Everybody’s mad. After last week, who isn’t? There were bombs, attempted shootings, and then a massacre in a synagogue. It’s the definition of maddening. As is always the case, we look for someone or something to blame. It’s never enough to condemn the immediate perpetrator. That’s too easy. We have to go several levels beyond the sticker-covered van or the anti-Semitic online rants. Who is really to blame? Who made them do it? Who put the idea into their head?
Here’s where the real finger pointing begins. The fault finding takes on an infinite, house of mirrors like quality. Nothing is solved. Our divisions grow deeper. Meanwhile, the dead are still dead and the living grieve as the blame goes round and round. The dead and the grieving deserve better than the macabre, guilt themed reality show dominating the news.
I have no profound answers. Everyone seems to know exactly what to do fix anti-Semitism, racism, and cultural division. I don’t know anything. I am all out of big, grandiose ideas. I do, however, have a word for the dead and the grieving. It is “comfort.”
I am reading the first and second verses of Isaiah 40. Comfort is repeated twice. If we require anything, I think we need comfort. In Hebrew, it is an imperative verb. We are commanded to “comfort” and speak “tenderly.” In my world, I don’t hear a great deal of comfort. Even in the pretentious prescriptions of poets, politicians, and pious preachers, there’s little comfort. I’m reminded of Dietrich Bonhoeffer’s December 1942 letter to his colleagues in the resistance: “What we shall need is not geniuses, or cynics, or misanthropes, or clever tacticians, but plain, honest, and straightforward men. Will our inward power of resistance be strong enough, and our honesty with ourselves remorseless enough, for us to find our way back to simplicity and straightforwardness?”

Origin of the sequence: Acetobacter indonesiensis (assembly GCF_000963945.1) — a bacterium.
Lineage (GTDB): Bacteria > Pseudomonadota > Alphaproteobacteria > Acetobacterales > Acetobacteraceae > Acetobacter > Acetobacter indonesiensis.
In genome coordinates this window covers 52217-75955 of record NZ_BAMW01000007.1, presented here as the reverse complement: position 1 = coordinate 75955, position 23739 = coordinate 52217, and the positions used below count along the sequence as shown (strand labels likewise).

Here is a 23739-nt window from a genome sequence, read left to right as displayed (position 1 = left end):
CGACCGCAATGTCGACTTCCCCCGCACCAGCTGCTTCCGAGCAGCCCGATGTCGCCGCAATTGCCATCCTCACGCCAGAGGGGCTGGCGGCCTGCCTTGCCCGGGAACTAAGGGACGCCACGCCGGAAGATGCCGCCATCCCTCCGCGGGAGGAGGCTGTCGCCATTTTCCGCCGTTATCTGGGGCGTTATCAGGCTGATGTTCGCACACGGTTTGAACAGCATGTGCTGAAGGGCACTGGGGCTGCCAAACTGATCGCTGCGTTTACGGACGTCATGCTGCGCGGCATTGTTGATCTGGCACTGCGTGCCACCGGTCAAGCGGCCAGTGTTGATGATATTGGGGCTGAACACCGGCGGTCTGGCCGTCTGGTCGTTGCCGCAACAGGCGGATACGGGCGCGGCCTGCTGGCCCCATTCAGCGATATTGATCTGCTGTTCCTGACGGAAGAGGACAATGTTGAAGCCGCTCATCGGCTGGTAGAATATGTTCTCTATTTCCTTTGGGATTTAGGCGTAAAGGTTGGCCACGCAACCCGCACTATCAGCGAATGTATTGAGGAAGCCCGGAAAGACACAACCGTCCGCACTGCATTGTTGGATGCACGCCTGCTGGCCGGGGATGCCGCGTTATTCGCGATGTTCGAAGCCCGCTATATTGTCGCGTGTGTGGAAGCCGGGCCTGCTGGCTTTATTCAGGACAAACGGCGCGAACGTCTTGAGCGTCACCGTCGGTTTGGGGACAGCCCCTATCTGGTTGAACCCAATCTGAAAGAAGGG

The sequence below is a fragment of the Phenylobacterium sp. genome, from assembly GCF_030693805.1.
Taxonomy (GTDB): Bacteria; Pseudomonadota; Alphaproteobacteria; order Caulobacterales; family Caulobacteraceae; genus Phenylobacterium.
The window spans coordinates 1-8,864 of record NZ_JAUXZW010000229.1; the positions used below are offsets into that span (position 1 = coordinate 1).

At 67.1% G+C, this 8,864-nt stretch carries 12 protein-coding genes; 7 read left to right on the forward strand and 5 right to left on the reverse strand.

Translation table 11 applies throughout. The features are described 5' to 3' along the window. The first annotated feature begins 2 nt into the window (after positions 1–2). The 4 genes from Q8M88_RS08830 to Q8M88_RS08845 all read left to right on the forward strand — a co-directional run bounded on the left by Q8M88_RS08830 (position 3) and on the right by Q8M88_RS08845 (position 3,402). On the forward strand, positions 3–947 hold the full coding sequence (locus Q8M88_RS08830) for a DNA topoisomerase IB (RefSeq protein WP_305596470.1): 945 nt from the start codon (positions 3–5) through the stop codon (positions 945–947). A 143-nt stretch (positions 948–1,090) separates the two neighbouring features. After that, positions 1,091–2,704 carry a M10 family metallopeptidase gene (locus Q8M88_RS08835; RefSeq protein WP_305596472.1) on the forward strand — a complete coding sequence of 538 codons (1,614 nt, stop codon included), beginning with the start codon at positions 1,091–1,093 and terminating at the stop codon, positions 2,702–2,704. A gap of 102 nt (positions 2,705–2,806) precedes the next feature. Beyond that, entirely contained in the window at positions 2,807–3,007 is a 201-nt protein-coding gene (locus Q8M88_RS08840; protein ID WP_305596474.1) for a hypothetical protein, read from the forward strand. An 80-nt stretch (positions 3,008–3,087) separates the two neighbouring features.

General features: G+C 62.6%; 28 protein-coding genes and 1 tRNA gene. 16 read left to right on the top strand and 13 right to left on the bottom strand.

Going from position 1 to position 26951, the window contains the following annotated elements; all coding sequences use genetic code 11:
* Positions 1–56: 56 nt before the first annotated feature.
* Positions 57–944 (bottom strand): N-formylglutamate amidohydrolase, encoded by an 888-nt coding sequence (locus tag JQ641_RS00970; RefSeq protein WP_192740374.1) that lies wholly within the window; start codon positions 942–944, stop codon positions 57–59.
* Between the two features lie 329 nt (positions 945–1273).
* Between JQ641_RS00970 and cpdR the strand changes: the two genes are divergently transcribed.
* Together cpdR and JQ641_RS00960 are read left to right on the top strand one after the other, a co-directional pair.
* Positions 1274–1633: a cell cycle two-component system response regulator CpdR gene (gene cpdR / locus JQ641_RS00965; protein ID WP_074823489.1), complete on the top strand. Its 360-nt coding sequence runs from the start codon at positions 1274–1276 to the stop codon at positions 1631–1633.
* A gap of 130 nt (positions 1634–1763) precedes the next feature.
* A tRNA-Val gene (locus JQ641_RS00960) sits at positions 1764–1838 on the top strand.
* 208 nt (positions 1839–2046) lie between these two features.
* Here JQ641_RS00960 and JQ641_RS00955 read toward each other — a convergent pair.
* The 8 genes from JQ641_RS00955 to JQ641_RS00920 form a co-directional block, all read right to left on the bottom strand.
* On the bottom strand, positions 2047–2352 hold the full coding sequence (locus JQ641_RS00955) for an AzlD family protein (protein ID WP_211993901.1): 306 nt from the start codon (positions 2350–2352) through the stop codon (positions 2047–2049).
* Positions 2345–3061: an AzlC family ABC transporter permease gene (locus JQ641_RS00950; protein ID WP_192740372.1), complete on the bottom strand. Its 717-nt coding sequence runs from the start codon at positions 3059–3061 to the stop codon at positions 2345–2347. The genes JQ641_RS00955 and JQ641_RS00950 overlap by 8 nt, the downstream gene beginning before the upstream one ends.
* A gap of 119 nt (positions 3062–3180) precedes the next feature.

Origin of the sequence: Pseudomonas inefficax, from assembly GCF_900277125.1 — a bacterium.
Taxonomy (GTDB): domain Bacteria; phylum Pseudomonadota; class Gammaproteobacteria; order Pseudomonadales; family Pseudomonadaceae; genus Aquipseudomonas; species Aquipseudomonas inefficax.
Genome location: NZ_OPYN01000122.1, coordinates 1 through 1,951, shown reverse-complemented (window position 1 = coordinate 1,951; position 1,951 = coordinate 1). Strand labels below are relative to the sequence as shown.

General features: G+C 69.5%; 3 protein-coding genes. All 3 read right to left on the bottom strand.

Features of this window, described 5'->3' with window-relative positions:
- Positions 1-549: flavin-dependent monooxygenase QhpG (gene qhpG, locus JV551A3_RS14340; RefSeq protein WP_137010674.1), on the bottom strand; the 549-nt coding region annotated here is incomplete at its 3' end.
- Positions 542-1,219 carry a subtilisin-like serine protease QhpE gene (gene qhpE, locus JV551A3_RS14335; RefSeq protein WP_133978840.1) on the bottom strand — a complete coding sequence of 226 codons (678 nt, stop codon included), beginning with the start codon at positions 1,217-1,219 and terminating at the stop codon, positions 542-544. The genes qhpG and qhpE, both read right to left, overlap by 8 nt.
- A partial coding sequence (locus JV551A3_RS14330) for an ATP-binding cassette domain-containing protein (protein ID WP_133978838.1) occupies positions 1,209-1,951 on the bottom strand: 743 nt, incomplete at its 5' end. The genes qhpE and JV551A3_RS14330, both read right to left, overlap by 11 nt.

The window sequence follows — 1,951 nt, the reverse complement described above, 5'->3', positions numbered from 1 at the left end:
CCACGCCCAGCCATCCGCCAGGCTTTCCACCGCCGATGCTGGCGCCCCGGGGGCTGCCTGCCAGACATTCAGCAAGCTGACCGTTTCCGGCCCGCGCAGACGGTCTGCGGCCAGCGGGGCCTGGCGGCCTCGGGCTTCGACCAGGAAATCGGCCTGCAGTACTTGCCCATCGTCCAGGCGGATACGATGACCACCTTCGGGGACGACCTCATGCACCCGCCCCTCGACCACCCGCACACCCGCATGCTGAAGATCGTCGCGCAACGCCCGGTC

God calls us to speak straightforward words of comfort.
Nachamu nachamu ami yomar eloheichem – comfort oh comfort my people says your God
In our anger, among our growing madness, where will we find God? God is in the comfort we say, the comfort we offer, and the tenderness we convey. God is in the beautiful things transcending life and death. Simple, straightforward comfort; there we will find God.
Richard Lowell Bryant
*Prayer of Contrition
Thank you, Lord, for Dietrich Bonhoeffer. I need to be reminded not to be a cynical misanthrope. Amen.